The relationship with South Korea is at the root of the crisis. Since the end of the Korean War the peninsula has been plagued by violence between the two nations. In most of these occasions the North has been the aggressive force and the south has had to be restrained by the United States from going to war once again.

In 1968 a team of North Korean commandos invaded the South in an attempt to assassinate the South Korean president. In 1974 the South Korean President’s wife was assassinated in another attempt by the North to assassinate the president. In 1983 a bombing in South Korea killed twenty-one people including four cabinet members. In 1987 a Korean Airlines plane was shot down by North Korean agents, and in 1996 and 1998 the North invaded Southern waters with submarine incursions. Despite these aggressive acts and even more aggressive language, the American policy remained one of appeasement. One of the more famous quotes to come out of North Korean was the claim that they would turn Seoul [capital of South Korea] into a sea of fire, in reference to their new nuclear capabilities.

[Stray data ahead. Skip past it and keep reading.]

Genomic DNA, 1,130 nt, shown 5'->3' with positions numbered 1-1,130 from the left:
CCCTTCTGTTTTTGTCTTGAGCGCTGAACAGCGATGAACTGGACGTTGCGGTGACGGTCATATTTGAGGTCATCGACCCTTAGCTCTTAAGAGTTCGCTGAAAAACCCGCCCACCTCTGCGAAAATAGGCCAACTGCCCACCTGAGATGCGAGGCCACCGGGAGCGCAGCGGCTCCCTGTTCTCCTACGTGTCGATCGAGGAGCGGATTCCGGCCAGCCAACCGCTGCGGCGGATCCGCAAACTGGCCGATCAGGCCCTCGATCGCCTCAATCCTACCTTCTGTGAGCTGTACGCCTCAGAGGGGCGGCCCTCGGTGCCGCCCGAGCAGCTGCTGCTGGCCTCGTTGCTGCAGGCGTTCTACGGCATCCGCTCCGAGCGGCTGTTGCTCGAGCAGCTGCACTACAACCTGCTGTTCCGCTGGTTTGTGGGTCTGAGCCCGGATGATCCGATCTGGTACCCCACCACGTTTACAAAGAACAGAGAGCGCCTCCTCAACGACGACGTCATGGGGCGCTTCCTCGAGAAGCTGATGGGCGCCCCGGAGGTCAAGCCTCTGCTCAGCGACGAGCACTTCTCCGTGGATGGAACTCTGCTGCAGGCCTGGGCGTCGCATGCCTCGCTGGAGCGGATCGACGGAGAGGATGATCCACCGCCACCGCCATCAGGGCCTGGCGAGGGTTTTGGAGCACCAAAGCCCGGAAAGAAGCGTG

North Korea has been interested in nuclear weapons for a long time. The Soviet Union and China both refused requests by the country to supply the technology. “The first signs that the North had an indigenous nuclear programme came in March 1984, when US satellite intelligence identified an apparent nuclear-reactor vessel under construction at Yongbyon.” The North began to clandestinely build nuclear weapons in the early 90’s and as estimated today to have approximately six to sixteen nuclear weapons and continue to process and build more.

It became obvious that the nuclear threats were an attempt to blackmail the civilized world luckily for North Korea one country fell for it. Maybe it was because an election was approaching or maybe it was a genuine attempt to solve a problem but there is no denying in hindsight that the 1994 Agreed Framework was a failed attempt to sweep a problem under the rug and out of the minds of the American public.